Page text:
Application of statistical techniques to pyrolysis-GC-MS data from soil to identify the impact of fire
|Title||Application of statistical techniques to pyrolysis-GC-MS data from soil to identify the impact of fire|
|Year of Publication||2016|
|Authors||Possell, M, Gharun, M, Bell, T|
|Institution||Bushfire and Natural Hazards CRC|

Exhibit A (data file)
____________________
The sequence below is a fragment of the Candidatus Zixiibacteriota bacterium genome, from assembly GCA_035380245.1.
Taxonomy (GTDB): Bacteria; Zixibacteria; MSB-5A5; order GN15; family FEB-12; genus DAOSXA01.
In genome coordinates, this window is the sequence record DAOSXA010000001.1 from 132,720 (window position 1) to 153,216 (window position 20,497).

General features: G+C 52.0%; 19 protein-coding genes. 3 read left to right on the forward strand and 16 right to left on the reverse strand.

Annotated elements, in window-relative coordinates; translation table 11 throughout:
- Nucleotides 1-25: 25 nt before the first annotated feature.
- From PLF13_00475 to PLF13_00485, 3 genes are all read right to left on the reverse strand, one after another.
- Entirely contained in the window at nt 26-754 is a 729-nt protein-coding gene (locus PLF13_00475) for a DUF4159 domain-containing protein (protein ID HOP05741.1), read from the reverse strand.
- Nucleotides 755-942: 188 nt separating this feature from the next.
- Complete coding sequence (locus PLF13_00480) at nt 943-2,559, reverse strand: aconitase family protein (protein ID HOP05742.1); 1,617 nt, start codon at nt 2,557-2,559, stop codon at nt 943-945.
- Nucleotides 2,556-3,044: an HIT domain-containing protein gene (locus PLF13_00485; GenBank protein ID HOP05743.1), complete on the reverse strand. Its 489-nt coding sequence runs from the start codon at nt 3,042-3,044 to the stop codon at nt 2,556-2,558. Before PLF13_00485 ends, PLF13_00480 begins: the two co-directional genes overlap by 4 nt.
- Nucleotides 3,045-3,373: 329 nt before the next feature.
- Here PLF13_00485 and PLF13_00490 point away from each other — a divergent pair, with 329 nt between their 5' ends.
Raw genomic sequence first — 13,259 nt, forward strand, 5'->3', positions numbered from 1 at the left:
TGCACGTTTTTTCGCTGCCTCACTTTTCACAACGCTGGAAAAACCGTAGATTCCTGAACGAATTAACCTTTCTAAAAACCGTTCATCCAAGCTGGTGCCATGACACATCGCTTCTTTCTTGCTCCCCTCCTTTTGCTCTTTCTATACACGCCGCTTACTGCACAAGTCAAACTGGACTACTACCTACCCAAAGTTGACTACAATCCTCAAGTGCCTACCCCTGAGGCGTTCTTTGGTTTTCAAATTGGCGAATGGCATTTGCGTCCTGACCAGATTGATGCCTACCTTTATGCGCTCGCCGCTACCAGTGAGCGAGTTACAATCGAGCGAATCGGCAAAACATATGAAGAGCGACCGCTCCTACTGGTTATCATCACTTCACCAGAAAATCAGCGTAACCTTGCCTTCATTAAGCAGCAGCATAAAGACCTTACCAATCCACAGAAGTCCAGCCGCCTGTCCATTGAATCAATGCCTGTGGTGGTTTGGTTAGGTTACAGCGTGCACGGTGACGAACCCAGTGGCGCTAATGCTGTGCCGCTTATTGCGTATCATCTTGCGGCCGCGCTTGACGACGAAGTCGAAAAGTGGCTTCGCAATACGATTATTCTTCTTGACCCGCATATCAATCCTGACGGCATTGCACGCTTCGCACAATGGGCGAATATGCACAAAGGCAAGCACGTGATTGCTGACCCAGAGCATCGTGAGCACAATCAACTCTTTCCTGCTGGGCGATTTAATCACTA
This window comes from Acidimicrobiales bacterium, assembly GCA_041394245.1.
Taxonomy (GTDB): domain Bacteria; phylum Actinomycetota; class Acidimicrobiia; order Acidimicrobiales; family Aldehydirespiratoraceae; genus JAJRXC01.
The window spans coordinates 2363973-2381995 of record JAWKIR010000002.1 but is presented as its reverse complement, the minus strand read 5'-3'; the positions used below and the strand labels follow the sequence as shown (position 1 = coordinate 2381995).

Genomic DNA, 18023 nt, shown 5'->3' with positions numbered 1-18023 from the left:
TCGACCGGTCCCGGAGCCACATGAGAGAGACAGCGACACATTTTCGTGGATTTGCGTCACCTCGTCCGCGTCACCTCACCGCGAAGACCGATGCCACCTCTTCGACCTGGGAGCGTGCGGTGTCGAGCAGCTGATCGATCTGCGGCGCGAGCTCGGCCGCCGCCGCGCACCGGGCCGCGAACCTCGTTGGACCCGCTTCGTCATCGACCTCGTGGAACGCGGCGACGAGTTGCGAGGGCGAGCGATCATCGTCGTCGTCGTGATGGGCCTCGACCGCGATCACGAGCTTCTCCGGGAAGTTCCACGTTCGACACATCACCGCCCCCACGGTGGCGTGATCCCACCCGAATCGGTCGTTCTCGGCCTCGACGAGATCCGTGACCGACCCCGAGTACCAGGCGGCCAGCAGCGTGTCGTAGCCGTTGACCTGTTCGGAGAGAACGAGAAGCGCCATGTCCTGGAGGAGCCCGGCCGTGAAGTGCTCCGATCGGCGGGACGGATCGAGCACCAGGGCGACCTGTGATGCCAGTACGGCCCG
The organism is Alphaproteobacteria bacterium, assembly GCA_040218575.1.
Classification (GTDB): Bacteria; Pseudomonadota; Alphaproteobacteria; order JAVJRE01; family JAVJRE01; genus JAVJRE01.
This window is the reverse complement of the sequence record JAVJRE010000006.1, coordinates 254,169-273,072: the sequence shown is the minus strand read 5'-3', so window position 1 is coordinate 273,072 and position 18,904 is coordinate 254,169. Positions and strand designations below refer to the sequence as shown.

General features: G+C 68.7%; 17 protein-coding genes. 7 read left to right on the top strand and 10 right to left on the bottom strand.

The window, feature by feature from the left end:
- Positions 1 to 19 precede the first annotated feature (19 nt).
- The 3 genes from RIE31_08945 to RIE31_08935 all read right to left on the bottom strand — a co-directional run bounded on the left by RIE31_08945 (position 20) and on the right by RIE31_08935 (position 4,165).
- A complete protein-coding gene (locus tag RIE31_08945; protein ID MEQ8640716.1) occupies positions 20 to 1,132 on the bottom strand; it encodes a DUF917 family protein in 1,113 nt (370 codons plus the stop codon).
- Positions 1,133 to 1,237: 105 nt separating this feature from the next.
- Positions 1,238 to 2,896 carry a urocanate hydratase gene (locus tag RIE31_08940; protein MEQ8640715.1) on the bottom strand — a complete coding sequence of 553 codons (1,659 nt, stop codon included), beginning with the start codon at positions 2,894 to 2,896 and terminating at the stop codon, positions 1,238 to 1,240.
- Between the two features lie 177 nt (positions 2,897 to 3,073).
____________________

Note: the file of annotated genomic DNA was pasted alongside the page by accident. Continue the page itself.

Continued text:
Soil organic matter has strong effects on many soil properties such as water holding capacity, soil structure and stability, nutrient availability and cation exchange capacity. Therefore, characterising soil organic matter is necessary to improve soil management. Pyrolysis coupled to gas chromatography-mass spectrometry (pyr-GC-MS) is one of many techniques that have been successfully used in this characterisation. However, a major limitation of pyr-GC-MS is that generates large amounts of mass-spectrometry data preventing fast, high throughput data analysis. This hinders our ability to identify compounds in complex matrices such as SOM that could be useful for predicting their characteristics. In this study, we aimed to investigate whether it was possible to rapidly identify significant differences among pyr-GC-MS data from soil from burnt and unburnt areas using an unsupervised statistical approach and identify the specific features that cause them. Of nearly 400 useful compounds extracted from the pyr-GC-MS data, only 15 were found to be necessary to classify between burnt and unburnt soil. We discuss how these features could be useful in the classification of soil disturbance such as fire or, potentially, as a quantitative measure of fire impact (intensity or severity).